Study finds tiny cloud forests have big biodiversity

(06/24/2014) Tropical cloud forests are situated in mountains and are characterized by the frequent presence of low-level clouds. Scientists have always regarded them as having high biodiversity, but a recent study adds a new dimension: it found cloud forests contain a significant and surprising array of tree and bromeliad species, even when they are relatively small.


Is the banteng making a comeback? Researchers find new population in Cambodia

(06/23/2014) Researchers have discovered a new population of banteng, a species of wild cattle, in northwestern Cambodia. The discovery was announced June 4, 2014 by Fauna and Flora International (FFI), and efforts are underway to implement conservation initiatives to protect the area and its newfound banteng, which are listed as Endangered by the IUCN.


Broken promises no more? Signs Sabah may finally uphold commitment on wildlife corridors

(06/23/2014) Five years ago an unlikely meeting was held in the Malaysian state of Sabah to discuss how to save wildlife amid worsening forest fragmentation. Although the meeting brought together longtime adversaries—conservationists and the palm oil industry—it appeared at the time to build new relationships and even point toward a way forward for Sabah's embattled forests.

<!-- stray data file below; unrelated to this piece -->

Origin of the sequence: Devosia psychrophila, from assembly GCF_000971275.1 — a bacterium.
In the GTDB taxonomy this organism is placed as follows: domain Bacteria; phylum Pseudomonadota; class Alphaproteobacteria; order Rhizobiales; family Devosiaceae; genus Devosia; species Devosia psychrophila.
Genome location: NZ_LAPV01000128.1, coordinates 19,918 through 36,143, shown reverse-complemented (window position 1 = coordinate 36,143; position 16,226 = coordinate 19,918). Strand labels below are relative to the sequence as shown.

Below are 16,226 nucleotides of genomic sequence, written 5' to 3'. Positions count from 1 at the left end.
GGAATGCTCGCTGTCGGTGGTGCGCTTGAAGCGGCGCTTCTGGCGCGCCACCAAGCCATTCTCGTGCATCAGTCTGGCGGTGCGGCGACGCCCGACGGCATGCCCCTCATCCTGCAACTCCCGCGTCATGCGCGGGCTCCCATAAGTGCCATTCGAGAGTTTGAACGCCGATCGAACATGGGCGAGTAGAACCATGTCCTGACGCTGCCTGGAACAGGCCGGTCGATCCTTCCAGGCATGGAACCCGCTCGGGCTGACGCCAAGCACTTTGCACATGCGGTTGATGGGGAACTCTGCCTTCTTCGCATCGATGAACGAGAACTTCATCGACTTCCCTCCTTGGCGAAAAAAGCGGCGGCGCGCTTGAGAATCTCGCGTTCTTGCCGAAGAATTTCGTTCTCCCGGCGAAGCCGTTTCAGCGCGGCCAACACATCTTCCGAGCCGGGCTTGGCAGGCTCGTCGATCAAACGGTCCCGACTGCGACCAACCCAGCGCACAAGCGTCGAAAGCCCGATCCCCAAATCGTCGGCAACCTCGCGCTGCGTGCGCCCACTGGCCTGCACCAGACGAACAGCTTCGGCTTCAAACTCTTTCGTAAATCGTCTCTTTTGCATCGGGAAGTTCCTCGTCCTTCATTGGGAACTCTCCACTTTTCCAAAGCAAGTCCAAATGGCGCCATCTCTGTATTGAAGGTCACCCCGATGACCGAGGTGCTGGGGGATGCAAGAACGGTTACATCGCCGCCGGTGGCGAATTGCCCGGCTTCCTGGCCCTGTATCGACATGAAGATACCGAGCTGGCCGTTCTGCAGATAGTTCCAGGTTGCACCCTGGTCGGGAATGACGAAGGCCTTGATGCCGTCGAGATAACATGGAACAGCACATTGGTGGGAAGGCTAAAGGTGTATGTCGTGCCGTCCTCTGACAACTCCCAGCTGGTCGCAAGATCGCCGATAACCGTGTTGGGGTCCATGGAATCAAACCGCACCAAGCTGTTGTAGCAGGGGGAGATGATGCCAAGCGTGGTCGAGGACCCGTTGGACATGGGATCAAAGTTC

The palm oil diet: study finds displaced orangutans have little else to eat

(06/20/2014) In a recent study, researchers assessed how orangutans have adapted to living among oil palm plantations on Borneo. They found that while orangutans have adapted to the island’s human-transformed landscapes better than expected, oil palm plantations are unable to sustain orangutan populations in the long-term.


Scientists discover carnivorous water rat in Indonesia, good example of convergent evolution